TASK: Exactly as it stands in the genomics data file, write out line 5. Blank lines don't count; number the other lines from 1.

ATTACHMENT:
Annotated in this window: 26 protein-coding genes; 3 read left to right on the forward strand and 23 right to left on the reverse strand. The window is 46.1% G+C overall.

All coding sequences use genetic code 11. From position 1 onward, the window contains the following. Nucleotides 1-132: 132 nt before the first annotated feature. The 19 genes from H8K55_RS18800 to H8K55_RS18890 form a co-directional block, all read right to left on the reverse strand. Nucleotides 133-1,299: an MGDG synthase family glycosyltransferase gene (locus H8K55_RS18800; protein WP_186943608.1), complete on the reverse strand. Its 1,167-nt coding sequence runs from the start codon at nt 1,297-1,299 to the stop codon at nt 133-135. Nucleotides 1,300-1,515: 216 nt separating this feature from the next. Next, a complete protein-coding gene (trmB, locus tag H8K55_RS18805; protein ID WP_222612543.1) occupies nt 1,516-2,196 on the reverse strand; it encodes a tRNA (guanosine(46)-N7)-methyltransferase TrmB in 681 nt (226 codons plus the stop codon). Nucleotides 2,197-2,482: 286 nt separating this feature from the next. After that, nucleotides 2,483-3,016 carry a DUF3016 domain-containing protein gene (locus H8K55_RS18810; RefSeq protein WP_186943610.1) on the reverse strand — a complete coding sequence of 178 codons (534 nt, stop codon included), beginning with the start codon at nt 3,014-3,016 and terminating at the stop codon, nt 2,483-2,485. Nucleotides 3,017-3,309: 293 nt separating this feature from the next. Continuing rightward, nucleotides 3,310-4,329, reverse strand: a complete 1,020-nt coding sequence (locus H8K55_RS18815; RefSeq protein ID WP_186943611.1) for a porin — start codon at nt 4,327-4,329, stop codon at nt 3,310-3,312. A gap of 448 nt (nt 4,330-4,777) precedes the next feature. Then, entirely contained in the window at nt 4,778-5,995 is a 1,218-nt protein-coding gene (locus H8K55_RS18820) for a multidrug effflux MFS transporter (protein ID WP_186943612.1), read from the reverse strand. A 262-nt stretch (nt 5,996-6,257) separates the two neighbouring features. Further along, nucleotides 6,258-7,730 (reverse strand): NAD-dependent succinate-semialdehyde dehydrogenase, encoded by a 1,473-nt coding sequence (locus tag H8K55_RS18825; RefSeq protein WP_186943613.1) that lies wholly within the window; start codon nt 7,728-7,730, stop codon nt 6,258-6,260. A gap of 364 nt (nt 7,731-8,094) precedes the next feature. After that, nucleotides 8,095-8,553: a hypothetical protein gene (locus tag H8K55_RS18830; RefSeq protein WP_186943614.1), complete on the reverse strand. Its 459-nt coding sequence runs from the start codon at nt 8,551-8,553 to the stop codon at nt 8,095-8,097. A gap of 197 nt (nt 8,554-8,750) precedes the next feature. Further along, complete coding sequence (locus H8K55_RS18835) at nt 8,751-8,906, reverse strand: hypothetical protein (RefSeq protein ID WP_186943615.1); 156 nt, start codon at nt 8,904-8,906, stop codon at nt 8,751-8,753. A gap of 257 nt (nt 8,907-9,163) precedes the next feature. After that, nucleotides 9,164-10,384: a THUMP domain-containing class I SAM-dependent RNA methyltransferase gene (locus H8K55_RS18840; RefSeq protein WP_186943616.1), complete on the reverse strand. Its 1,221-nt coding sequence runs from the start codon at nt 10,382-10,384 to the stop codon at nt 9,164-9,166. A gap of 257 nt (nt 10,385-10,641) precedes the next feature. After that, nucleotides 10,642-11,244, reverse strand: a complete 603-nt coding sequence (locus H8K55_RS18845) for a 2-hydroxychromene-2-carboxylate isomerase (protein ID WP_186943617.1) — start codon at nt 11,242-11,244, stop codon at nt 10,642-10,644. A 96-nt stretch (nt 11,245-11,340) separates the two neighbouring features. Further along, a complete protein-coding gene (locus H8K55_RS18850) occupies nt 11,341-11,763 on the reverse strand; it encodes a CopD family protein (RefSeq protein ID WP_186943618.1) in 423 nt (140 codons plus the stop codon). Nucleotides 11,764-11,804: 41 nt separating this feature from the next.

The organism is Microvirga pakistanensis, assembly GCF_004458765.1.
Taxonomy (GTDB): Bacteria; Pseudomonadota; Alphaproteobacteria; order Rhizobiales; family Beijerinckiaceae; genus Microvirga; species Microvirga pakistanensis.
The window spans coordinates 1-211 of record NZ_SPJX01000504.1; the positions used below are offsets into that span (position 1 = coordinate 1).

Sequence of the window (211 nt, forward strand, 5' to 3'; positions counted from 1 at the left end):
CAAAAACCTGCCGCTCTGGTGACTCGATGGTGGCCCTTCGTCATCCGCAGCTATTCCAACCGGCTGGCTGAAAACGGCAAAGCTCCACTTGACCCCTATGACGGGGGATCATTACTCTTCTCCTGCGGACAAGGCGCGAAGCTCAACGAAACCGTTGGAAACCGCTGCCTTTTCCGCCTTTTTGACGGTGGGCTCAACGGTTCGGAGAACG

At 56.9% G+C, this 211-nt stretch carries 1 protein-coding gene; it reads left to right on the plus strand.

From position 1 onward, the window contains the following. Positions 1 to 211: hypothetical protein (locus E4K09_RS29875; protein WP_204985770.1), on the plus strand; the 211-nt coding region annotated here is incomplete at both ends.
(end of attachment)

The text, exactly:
The window spans coordinates 1-211 of record NZ_SPJX01000504.1; the positions used below are offsets into that span (position 1 = coordinate 1).